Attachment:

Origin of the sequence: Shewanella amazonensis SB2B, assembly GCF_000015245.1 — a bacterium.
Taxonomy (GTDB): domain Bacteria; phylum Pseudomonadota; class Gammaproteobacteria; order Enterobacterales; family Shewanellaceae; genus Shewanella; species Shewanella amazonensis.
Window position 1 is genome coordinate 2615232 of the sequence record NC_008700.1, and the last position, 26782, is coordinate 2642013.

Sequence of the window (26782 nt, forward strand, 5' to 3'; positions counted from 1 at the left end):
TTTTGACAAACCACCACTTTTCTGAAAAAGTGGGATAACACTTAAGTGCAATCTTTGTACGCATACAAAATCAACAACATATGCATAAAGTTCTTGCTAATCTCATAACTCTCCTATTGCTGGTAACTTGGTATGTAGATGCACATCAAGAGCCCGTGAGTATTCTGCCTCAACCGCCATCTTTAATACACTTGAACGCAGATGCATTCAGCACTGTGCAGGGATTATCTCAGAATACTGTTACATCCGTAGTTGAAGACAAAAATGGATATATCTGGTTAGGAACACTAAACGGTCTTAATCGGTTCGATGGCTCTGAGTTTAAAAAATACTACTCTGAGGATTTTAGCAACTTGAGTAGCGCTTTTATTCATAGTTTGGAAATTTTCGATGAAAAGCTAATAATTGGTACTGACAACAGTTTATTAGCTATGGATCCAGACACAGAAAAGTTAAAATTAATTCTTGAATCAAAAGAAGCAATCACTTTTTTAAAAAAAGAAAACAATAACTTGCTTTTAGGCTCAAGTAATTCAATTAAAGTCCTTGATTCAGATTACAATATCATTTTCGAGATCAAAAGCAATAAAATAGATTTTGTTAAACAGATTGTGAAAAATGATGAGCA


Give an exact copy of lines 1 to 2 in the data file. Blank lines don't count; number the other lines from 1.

Origin of the sequence: Shewanella amazonensis SB2B, assembly GCF_000015245.1 — a bacterium.
Taxonomy (GTDB): domain Bacteria; phylum Pseudomonadota; class Gammaproteobacteria; order Enterobacterales; family Shewanellaceae; genus Shewanella; species Shewanella amazonensis.